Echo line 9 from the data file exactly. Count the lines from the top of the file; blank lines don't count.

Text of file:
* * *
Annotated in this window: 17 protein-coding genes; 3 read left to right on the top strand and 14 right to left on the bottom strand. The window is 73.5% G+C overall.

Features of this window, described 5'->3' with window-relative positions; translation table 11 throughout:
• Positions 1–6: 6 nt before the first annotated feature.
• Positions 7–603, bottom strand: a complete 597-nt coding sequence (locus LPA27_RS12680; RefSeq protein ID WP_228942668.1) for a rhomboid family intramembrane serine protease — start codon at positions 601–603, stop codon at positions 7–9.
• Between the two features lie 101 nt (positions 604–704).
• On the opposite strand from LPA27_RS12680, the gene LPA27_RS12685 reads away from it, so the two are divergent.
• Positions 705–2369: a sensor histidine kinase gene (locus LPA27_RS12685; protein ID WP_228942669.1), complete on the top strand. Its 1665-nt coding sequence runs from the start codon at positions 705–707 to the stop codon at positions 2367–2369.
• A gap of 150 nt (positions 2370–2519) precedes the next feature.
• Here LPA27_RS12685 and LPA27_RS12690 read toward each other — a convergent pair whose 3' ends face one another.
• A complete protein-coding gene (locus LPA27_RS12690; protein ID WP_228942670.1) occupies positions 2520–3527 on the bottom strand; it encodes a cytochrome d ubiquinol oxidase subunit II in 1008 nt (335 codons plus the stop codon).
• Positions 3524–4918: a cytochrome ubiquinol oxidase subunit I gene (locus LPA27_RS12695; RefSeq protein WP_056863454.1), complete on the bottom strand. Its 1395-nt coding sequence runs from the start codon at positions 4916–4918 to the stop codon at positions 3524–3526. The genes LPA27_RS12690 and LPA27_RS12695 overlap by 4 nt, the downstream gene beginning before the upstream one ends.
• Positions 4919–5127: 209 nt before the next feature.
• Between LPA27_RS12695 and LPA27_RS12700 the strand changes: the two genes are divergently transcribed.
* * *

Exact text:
• Here LPA27_RS12685 and LPA27_RS12690 read toward each other — a convergent pair whose 3' ends face one another.